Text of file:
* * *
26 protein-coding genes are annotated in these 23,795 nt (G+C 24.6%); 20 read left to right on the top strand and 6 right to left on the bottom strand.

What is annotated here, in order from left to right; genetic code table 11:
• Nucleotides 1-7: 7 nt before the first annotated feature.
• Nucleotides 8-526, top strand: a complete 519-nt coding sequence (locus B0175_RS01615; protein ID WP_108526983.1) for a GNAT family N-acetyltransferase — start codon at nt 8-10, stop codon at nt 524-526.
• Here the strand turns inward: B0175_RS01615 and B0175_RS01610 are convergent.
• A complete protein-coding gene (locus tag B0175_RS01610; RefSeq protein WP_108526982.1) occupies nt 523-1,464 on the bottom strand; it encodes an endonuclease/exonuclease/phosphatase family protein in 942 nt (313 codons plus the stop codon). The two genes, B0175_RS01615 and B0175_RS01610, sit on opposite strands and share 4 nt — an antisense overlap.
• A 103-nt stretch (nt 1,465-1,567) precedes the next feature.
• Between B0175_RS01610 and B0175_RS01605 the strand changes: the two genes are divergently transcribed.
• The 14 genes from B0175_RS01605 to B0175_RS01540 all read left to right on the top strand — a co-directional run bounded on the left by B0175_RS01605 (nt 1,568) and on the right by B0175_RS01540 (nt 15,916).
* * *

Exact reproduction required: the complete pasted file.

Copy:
26 protein-coding genes are annotated in these 23,795 nt (G+C 24.6%); 20 read left to right on the top strand and 6 right to left on the bottom strand.

What is annotated here, in order from left to right; genetic code table 11:
• Nucleotides 1-7: 7 nt before the first annotated feature.
• Nucleotides 8-526, top strand: a complete 519-nt coding sequence (locus B0175_RS01615; protein ID WP_108526983.1) for a GNAT family N-acetyltransferase — start codon at nt 8-10, stop codon at nt 524-526.
• Here the strand turns inward: B0175_RS01615 and B0175_RS01610 are convergent.
• A complete protein-coding gene (locus tag B0175_RS01610; RefSeq protein WP_108526982.1) occupies nt 523-1,464 on the bottom strand; it encodes an endonuclease/exonuclease/phosphatase family protein in 942 nt (313 codons plus the stop codon). The two genes, B0175_RS01615 and B0175_RS01610, sit on opposite strands and share 4 nt — an antisense overlap.
• A 103-nt stretch (nt 1,465-1,567) precedes the next feature.
• Between B0175_RS01610 and B0175_RS01605 the strand changes: the two genes are divergently transcribed.
• The 14 genes from B0175_RS01605 to B0175_RS01540 all read left to right on the top strand — a co-directional run bounded on the left by B0175_RS01605 (nt 1,568) and on the right by B0175_RS01540 (nt 15,916).